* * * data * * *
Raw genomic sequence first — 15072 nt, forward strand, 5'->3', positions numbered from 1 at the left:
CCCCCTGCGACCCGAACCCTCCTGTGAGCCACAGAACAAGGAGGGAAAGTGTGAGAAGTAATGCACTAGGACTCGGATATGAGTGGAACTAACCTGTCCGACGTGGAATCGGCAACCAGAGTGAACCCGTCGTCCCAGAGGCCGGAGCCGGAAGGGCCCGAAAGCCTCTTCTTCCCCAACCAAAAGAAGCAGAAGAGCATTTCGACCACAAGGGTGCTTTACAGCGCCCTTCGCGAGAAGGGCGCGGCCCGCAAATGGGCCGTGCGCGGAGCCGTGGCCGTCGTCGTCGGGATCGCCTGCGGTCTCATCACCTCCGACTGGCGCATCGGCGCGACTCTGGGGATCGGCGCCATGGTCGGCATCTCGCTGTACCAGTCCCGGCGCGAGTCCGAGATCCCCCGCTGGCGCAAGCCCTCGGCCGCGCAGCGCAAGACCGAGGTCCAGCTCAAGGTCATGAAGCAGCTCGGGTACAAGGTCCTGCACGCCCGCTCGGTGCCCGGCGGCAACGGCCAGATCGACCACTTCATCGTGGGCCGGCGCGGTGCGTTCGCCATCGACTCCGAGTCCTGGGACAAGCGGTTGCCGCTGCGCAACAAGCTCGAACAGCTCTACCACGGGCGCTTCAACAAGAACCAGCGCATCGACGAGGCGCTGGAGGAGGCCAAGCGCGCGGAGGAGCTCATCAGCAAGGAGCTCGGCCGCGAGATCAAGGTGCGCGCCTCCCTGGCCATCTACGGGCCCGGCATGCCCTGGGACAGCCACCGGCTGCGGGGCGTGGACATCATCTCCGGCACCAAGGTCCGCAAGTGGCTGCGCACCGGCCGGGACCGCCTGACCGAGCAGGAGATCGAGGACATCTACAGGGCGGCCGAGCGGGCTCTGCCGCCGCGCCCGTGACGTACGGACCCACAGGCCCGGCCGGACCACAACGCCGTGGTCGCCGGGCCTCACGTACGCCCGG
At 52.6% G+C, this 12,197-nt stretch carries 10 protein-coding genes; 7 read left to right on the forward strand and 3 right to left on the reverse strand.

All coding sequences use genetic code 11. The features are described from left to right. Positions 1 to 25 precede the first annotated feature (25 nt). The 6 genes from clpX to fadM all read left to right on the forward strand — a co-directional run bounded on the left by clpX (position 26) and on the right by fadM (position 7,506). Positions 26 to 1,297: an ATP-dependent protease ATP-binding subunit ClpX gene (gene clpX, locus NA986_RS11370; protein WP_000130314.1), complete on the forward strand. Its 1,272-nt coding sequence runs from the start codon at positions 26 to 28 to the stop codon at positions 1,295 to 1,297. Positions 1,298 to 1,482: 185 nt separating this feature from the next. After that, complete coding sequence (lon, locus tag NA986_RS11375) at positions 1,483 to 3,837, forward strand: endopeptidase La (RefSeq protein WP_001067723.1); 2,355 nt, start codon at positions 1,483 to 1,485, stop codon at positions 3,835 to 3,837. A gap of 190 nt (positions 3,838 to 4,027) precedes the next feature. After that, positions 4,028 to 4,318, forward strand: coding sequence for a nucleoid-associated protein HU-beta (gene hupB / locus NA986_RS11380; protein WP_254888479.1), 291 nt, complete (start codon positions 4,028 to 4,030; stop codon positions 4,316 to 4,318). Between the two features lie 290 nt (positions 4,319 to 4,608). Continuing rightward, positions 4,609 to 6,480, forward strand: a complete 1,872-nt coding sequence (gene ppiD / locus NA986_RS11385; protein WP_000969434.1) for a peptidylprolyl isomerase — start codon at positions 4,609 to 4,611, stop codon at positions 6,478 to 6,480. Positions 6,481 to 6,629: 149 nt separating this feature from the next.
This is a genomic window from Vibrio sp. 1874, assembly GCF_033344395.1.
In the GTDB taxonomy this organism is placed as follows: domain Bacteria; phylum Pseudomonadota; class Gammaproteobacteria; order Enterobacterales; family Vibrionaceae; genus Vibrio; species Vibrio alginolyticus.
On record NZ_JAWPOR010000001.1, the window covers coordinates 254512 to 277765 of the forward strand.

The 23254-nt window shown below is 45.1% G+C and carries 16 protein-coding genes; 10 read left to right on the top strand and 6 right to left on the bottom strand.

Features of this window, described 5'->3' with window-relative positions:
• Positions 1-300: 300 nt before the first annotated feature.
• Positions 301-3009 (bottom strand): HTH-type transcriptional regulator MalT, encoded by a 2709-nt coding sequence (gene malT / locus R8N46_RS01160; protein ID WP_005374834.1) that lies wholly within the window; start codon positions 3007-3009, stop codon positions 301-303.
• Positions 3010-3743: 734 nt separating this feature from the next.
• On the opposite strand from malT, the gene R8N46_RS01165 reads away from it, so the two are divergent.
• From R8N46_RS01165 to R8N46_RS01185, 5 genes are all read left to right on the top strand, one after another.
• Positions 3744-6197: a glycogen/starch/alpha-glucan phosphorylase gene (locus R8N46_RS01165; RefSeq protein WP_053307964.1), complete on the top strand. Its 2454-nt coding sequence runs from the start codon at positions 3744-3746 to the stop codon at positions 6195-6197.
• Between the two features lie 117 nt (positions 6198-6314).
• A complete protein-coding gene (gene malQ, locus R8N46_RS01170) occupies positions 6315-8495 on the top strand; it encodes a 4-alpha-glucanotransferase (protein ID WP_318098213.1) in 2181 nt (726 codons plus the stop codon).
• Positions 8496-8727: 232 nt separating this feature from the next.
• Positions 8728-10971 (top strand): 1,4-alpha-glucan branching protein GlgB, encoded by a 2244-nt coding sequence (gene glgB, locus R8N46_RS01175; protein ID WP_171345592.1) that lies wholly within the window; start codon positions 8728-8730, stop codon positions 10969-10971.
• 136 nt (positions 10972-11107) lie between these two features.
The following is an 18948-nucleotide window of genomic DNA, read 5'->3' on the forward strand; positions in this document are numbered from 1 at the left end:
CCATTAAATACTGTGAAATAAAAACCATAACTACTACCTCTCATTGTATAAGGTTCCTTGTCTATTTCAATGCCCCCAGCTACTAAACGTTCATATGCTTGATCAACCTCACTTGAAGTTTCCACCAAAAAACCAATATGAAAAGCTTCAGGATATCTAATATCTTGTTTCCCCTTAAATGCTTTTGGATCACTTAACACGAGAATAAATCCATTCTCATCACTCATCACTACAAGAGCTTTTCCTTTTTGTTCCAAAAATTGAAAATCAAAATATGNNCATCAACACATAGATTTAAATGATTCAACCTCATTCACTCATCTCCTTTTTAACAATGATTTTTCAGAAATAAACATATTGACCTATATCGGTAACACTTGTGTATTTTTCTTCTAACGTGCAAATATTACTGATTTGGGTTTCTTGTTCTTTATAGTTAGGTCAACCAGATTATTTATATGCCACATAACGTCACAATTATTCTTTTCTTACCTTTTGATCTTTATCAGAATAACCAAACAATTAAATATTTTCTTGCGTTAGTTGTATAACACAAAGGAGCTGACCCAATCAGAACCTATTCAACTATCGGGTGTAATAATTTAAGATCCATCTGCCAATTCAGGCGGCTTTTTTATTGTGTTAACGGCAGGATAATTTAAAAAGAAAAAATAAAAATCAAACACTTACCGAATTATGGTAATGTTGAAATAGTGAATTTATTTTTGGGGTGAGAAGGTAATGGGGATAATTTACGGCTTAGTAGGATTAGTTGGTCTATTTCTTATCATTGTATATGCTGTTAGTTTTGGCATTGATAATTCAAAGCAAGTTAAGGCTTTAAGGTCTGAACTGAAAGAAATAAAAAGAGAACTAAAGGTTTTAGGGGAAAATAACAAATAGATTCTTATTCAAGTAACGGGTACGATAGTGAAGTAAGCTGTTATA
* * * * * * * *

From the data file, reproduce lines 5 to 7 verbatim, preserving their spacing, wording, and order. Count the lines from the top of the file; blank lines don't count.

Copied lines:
This is a genomic window from Vibrio sp. 1874, assembly GCF_033344395.1.
In the GTDB taxonomy this organism is placed as follows: domain Bacteria; phylum Pseudomonadota; class Gammaproteobacteria; order Enterobacterales; family Vibrionaceae; genus Vibrio; species Vibrio alginolyticus.
On record NZ_JAWPOR010000001.1, the window covers coordinates 254512 to 277765 of the forward strand.